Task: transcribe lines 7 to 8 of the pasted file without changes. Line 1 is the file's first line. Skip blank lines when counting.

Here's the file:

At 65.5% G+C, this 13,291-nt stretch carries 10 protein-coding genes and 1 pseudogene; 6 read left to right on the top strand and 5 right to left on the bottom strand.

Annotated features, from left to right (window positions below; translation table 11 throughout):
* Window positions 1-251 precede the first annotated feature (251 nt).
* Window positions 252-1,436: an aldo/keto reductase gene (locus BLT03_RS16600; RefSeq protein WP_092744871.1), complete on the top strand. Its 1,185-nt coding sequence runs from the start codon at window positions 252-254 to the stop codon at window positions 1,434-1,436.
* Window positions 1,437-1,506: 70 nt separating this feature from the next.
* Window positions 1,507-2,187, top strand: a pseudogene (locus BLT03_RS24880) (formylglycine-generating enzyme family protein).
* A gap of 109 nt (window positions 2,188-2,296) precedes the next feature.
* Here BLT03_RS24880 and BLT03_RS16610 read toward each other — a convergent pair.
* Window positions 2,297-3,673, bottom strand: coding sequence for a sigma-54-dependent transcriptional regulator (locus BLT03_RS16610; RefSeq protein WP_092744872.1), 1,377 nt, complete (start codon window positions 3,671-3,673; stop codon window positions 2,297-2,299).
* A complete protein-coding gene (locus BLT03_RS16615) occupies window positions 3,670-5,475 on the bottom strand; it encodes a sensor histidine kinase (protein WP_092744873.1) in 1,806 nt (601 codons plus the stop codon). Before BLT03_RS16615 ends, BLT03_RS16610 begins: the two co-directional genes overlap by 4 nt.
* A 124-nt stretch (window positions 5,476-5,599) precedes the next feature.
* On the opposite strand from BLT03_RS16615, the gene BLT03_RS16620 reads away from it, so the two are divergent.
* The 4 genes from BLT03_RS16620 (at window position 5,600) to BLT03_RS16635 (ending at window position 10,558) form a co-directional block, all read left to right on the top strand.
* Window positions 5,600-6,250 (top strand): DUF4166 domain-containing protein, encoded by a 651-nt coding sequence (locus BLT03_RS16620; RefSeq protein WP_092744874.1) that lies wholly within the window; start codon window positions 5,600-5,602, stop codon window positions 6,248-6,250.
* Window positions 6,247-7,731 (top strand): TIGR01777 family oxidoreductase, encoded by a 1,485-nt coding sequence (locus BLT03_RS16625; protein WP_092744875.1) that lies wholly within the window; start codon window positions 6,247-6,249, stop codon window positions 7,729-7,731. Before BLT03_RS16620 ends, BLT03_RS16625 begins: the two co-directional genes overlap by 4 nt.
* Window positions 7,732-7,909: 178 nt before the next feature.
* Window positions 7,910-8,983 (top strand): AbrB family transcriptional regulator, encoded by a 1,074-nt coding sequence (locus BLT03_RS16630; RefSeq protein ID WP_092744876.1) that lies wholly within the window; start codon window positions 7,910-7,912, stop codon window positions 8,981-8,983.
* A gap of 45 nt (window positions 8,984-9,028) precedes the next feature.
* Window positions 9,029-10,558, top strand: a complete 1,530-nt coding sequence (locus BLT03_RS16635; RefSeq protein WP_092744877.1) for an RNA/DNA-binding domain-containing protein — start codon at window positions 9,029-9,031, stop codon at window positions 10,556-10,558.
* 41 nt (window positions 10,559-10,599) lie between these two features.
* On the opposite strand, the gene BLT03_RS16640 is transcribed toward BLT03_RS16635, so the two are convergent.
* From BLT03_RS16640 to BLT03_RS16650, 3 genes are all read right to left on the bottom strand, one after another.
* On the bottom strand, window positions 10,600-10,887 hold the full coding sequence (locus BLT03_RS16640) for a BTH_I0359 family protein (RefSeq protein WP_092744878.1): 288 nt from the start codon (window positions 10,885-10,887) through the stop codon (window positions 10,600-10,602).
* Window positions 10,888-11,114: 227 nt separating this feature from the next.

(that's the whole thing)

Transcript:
* A gap of 109 nt (window positions 2,188-2,296) precedes the next feature.
* Here BLT03_RS24880 and BLT03_RS16610 read toward each other — a convergent pair.